Questions Surround Eligibility of Organization Seeking Nearly Half Of Irvine’s Discretionary Charitable Funds

An item on tonight’s consent calendar will earmark what will result in $22,500, nearly half of Irvine’s charitable funds, to one organization. Will this enhance the quality of life for Irvine residents or businesses?

Irvine’s Community Partnership Funds (CPF) are typically $50,000 per fiscal year, with each Councilmember allocated $10,000 to distribute among various nonprofit organizations.

The CPF program aims to enhance to the quality of life in the Irvine community by supporting nonprofit organizations contributing to the well-being of Irvine residents and businesses through charitable, health, safety, philanthropic, cultural, educational, or other quality of life-enhancing purposes.

However, a significant portion of the CPF’s yearly budget is currently earmarked for the Korean American Chamber of Commerce of Orange County (KACCOC), raising questions. Historically, grants ranged from $500 to $1,000 and were directed to established Irvine nonprofits such as:

  • Irvine Children’s Fund
  • Irvine Youth Athletic Association
  • Assistance League of Irvine
  • Families Forward
  • Irvine Adult Day Health Services
  • Irvine Swim League
  • University, Northwood, Woodbridge, and Irvine High School Athletics
  • South Coast Chinese Cultural Association
  • Irvine Historical Society

October 10, 2023 Consent Calendar

On the consent calendar for tonight’s City Council meeting, Mayor Farrah Khan and Councilmembers Tammy Kim and Mike Carroll submitted memos requesting significant funding to the KACCOC to support the 2023 World Korean Business Convention held in Anaheim. This marks the largest CPF grant request by any Councilmember in Irvine’s recent history to one organization, and three separate requests were submitted on the same day.

Items on the Consent Calendar typically pass without discussion unless a Councilmember requests their removal. However, members of the public may still provide comments on consent items.

The grant requests include:

  • Mayor Khan requesting $7,500 to the KACCOC in support of program costs for the 2023 World Korean Business Convention.
  • Councilmember Carroll requesting $7,500 to the KACCOC for the same purpose, and another $7,500 to Families Forward, exceeding his annual allocation of $10,000.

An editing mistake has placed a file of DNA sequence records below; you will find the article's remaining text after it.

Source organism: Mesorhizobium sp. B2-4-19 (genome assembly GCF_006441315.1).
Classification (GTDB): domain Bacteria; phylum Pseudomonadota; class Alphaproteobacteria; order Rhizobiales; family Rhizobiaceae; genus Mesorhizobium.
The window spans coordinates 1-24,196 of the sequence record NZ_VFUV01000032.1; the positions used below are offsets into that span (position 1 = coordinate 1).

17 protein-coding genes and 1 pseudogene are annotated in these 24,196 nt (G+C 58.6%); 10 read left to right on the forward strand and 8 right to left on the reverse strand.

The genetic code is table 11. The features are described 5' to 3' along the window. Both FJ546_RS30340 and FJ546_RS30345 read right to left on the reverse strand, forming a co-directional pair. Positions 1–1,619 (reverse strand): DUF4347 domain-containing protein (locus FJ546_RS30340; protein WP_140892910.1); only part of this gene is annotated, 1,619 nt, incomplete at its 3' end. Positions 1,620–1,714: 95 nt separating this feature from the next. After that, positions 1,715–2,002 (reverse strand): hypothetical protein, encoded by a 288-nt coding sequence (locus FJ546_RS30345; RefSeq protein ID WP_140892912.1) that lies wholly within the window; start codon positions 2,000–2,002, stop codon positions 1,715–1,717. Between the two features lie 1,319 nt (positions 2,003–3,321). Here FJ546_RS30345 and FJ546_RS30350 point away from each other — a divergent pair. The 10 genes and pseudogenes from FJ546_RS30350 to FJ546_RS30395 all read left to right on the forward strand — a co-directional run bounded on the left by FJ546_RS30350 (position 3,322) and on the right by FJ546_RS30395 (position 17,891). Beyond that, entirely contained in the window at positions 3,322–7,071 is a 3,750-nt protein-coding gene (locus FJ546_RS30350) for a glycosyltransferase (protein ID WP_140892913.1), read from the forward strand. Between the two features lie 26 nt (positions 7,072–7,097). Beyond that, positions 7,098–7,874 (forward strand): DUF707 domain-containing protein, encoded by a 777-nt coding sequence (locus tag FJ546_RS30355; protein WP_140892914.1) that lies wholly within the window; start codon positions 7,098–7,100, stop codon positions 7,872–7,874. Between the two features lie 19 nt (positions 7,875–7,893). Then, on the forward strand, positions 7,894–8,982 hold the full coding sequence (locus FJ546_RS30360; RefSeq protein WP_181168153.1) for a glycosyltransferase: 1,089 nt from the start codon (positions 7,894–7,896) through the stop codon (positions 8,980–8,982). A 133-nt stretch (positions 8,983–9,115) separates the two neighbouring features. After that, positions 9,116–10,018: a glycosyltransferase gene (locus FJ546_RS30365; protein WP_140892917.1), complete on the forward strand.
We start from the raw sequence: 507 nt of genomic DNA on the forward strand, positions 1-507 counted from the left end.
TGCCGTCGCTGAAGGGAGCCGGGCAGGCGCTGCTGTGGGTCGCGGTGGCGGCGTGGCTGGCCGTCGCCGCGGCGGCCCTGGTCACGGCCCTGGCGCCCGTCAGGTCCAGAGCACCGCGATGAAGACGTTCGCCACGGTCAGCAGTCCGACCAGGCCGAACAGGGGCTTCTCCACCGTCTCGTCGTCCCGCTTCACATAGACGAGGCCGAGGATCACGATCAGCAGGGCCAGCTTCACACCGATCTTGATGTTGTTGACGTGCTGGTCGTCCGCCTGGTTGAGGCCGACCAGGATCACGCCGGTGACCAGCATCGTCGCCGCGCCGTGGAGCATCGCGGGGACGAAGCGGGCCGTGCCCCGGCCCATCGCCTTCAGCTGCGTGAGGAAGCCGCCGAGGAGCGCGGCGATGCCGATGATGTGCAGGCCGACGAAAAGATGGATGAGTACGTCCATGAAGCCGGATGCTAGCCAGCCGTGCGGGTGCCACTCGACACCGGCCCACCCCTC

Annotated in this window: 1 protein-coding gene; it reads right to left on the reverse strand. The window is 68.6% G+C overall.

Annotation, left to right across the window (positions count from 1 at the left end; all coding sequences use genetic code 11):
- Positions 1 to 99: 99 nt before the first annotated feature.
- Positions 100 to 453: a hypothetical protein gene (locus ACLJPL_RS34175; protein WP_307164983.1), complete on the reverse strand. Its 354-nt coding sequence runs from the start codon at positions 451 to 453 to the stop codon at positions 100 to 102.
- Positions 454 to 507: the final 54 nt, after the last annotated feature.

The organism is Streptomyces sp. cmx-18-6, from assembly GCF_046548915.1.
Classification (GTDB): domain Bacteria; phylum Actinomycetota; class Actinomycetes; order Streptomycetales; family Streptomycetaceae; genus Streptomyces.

• Vice Mayor Kim requested $2,500 for the 2023 World Korean Business Convention, in addition to her previous $5,000 grant for the same purpose, when combined will total $7,500 to KACCOC.

If approved tonight, Irvine will allocate a total of $22,500 to one organization for a convention in Anaheim — nearly half of the $50,000 annual CPF budget.

Critics are questioning what Irvine residents and businesses will gain from funding this convention. Mayor Khan’s memo indicates that the funding will support the 2023 World Korean Business Convention, potentially providing the city with opportunities to “participate in the Breakfast Forum and have a booth” at the event.

These requests come on the heels of the previous September 26th City Council meeting where Vice Mayor Kim’s request to allocate $50,000 in unused Irvine Recovery Plan Funds to sponsor the 2023 World Korean Business Convention Event was denied by a 3-2 vote (For: Kim, Treseder; Against: Khan, Agran, Carroll).

Background

The CPF Program was established in 2008, with each City Councilmember receiving an equal annual allocation of $10,000. In November 2021, a subcommittee composed of Mayor Khan and Councilmember Carroll was appointed to review and recommend updates to City Council Policies and Procedures. Revisions to the CPF were adopted under Resolution No. 22-69, receiving unanimous approval on July 26, 2022, from Mayor Khan and Councilmembers Agran, Carroll, Kim, and Kuo.

Questions have arisen regarding whether these grant requests align with the program’s intended purpose. Critics are evaluating whether the KACCOC fulfills the criteria of providing a “charitable, health, safety, philanthropic, cultural, educational, or other quality of life-enhancing purpose” for Irvine residents and businesses.

Councilmembers are expected to consider requests for financial assistance from organizations based on factors such as the project proposal, community need, organization’s background, and eligibility.

Concerns are raised regarding how grants to the KACCOC benefit the Irvine community and whether these benefits justify such a large percentage of Irvine’s CPFs going to one organization compared to benefits received from the numerous other longstanding Irvine organizations that will only receive a fraction of the remaining CPF dollars.